But the biggest problem is that Blogger needs to start publishing official information to this effect, and letting their unpaid staff know what the hell is going on. The problem here is not the problems (OK, not quite so much, with all condolences to those suffering from false positive splog detection, and from other known yet unresolved problems), the problem is the silence.

One tool that could possibly help Blogger, and us, know what's going on, is these forums. When there's a problem, we are urged to post here, and get peer help, because Blogger Support is busy fighting other fires. Right now, though, there is too much noise in these forums, to provide any real possiblity that actual problems will be noticed. Occasionally, Blogger Employee will post here. But the key word is occasionally.

Now, if you're a regular reader in the Blogger Support forums, you'll notice that right now, there are no problems indicating widespread outages (Now being 8:00 PST Jun 19, 2006). Despite what some may say, neither Blogger nor Blogspot is down. That doesn't mean that there are not lots of problems though. Some problems Blogger Support must resolve, others are for us to resolve. And if we can learn to troubleshoot our problems a bit, the noise level here will decrease, and Blogger Support can look here for problem reports more reliably.

But none of that will happen immediately. And Blogger has to contribute to the process of making it happen. Blogger Employee posting here is a start, as is (occasionally observed) improved problem reporting. And we have to encourage both practices.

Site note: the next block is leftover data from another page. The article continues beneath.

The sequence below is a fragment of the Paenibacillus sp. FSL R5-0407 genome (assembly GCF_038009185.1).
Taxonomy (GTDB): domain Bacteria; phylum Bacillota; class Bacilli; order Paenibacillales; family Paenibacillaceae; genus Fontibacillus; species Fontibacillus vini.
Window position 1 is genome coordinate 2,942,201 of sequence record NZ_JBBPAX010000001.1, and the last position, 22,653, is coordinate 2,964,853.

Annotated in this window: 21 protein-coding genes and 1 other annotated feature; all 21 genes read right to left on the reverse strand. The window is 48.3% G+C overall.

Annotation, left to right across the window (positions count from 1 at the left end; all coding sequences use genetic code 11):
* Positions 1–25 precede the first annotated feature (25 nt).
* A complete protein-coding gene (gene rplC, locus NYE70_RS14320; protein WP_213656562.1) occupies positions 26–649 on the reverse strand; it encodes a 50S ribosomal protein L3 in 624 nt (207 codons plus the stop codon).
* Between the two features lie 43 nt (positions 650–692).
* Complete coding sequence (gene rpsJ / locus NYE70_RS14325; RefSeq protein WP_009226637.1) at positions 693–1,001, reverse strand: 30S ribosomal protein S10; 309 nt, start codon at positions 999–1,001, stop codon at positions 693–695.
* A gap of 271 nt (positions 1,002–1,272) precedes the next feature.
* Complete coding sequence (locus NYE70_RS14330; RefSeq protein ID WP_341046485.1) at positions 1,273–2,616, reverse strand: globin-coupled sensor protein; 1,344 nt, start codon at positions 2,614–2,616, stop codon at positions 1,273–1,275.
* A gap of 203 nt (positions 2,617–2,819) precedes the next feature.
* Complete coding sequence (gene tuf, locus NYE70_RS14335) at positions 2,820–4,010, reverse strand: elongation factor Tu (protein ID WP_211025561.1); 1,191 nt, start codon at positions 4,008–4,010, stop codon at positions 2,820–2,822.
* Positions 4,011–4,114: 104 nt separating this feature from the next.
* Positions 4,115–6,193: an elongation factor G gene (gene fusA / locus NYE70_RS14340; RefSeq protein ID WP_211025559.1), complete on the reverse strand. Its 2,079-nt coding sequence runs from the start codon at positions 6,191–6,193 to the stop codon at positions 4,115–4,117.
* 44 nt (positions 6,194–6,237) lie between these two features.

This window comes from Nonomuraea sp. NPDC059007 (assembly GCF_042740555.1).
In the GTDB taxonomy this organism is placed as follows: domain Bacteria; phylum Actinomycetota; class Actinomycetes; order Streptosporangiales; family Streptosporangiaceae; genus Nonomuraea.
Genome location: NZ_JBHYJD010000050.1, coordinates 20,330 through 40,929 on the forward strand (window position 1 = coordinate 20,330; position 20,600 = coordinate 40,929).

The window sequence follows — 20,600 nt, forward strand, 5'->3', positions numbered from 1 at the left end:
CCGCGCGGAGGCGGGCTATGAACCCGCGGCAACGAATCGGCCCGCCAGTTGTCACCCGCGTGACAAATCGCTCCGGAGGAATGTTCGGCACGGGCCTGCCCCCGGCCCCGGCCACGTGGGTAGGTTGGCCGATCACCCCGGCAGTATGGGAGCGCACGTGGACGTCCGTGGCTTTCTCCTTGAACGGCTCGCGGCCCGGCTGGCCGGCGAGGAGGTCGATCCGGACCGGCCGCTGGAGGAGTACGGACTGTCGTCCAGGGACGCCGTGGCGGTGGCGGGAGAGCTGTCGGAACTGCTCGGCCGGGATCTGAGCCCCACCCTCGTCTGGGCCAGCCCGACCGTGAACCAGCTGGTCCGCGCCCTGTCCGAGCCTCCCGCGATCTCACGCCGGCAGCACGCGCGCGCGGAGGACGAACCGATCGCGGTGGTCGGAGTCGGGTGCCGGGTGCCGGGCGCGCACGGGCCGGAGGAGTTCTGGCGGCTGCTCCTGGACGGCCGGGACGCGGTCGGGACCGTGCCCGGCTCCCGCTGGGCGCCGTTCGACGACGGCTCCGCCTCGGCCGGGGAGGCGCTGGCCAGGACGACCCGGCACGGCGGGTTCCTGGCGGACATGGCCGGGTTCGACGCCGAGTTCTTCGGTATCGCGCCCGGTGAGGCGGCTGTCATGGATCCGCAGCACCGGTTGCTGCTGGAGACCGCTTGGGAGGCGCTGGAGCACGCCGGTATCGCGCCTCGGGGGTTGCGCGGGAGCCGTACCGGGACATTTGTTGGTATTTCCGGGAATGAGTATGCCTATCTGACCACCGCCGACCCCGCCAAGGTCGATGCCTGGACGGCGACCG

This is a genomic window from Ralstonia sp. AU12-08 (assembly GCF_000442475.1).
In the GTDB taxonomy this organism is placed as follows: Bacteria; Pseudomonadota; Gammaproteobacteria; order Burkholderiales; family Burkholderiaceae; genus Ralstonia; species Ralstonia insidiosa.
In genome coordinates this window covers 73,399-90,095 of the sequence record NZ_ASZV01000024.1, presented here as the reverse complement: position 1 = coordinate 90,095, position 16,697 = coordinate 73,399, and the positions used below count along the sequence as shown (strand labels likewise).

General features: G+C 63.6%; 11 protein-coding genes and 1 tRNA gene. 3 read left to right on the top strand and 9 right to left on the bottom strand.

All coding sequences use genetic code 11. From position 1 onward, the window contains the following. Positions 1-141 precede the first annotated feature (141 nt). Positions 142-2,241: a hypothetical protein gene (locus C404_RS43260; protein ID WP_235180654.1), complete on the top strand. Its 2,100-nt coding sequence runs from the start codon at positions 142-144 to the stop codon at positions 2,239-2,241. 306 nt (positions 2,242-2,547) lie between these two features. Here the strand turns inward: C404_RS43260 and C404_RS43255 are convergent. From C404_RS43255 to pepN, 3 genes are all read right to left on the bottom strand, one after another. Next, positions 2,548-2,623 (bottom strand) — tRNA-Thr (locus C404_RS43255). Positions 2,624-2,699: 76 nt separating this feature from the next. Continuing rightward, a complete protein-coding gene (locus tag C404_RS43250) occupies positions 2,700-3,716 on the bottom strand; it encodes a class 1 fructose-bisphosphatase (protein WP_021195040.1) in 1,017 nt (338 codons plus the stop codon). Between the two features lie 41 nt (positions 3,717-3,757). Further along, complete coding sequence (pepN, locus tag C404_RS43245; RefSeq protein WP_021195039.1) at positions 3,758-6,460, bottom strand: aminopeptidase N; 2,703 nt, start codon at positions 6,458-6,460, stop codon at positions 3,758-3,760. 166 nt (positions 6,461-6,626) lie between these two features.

So, why am I doing THIS?

  • A lower noise level in the forums may encourage Blogger Support to visit here more often, and to see problems more quickly.
  • With Blogger Support able to respond to problems more quickly, problems should get solved more quickly.
  • With Blogger Support able to solve problems more quickly, the noise level, relative to June 7 - 9 2006, will be lower, the next time that there are widespread problems.
  • With Blogger Support able to solve problems more quickly, they will be more available to deal with spam and splogging.
  • Less spam and splogging means better service for us, and better positioning in searches. This leads to more visitors to our blogs.
  • Less spam and splogging will lead to less needless load on the hardware, less hardware related failures, and more stability overall.
  • More stability overall will lead to more traffic to our blogs, and to better search results.
  • All of the above will lead to a lower noise level in the forums, which will make widespread problems more obvious.
  • And we can return to writing blog content, instead of gathering in the forums and griping. More content in our blogs will lead to more traffic to our blogs, and to better search results.

I use my blogs to help people with network issues, as well as Blogger issues. Blogger provides the hardware and software infrastructure, I provide the content and thus the readers. My readers provide the eyes, which read the ads, which prompt the advertisers to pay Google for ad services. It's a circular partnership.

That's why I am doing THIS.

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fifipoo07 said…
Thanx for explaining things and getting the message about this out to other bloggers. I feel very silly now ........ Maybe next time I get a problem real or not I'll check your blog first.
Mama Mouse said…
Here Here! I admit ... I panicked a wee bit earlier tonight when I thought Blogger was down. But I didn't complain, at least TOO loudly ... and just decided to let them do their thing and went off and watched tv.

The service that Blogger provides is a SERVICE to us .... for FREE. And the volunteer support staff (YOU) do those of us who don't know much about blogging a HUGE service. I thank you and salute you!